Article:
Two remarkable reading experiences this week: in the first one, my students and I read Frederick Douglass's speech "The Meaning of July Fourth for the Negro" and then followed it with Audre Lorde's "Graduation," a memoir about a sadly important July 4th in Lorde's young life. Because this is an AP Seminar class, the focus of class discussion was form and function, rather than content. But we needed to talk about the purpose, for sure, and it was rough going. No one wanted to approach the topic as a personal one, so we wended our way through the minefield of race. The silence of the rest of the students when two of my African American students admitted that they had thought about the 4th of July this way was a great reward. Two historical essays about a past many of us do not want to own had brought us to this truth, that the past is not gone. It is not even past!
Examining the dark spots on our national personality is hard work, and seems to happen often in school. What do the children make of it? School is often not their context of choice. When they read tragedies one after another, hear about our failings in history class, then must register the emotional impact of those failings in Lit class, how do they absorb these messages into their hearts? Not easily or well, I think. And what must it sound like, once more hearing your middle aged white teacher provide the reading, then wait for you to react honestly OUT LOUD and correctly (at least in her eyes)? Once again, the teacher provides the context for a part of history she does not share.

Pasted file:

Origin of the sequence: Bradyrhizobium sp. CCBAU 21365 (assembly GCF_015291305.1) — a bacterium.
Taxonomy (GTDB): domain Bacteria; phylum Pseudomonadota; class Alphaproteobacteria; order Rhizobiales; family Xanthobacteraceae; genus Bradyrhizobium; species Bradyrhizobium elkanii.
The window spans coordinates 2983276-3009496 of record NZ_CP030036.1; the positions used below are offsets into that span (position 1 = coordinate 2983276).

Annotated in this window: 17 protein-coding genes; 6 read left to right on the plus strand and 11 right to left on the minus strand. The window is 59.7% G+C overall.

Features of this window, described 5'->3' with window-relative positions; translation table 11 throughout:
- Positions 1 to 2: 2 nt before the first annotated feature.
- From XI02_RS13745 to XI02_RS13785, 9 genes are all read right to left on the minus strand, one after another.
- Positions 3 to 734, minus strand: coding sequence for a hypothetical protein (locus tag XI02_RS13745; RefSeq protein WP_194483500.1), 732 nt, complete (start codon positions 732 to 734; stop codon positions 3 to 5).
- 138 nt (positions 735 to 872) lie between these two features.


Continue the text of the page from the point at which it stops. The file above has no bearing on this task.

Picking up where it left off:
So imagine my relief to be reading Toni Morrison's 2012 novel, Home, as I was teaching the two short texts: her voice, her history, her craft in a story that examines the pain and the joy in our deeply flawed history--and our present. Our greatest living writer tells a story so personal that it must apply to all of us. Frank Money loses himself during the Korean War and cannot bear to return home to Lotus, Georgia, after. He wanders through his life in an alcoholic daze, telling an unseen person of painful episodes from his childhood. He is belligerent, dangerous and in such pain that it almost raises the words off the page. As she often does, Morrison eschews a chronological, single narrator to tell a story that uses the heart of the protagonist to lead the plot. All the women in his life suffer the loss of him, just as he lives with the loss of them. His epic journey to save his dying sister and himself was fraught with uncertainty, temptation and danger. The truth of the bond between Frank and Cee drives this story to its heroic conclusion. And there I see the narrative that I can share with students--that our ugly past need not be our present-or our future. Home is on the reading list now. Thank you, Ms. Morrison. Again.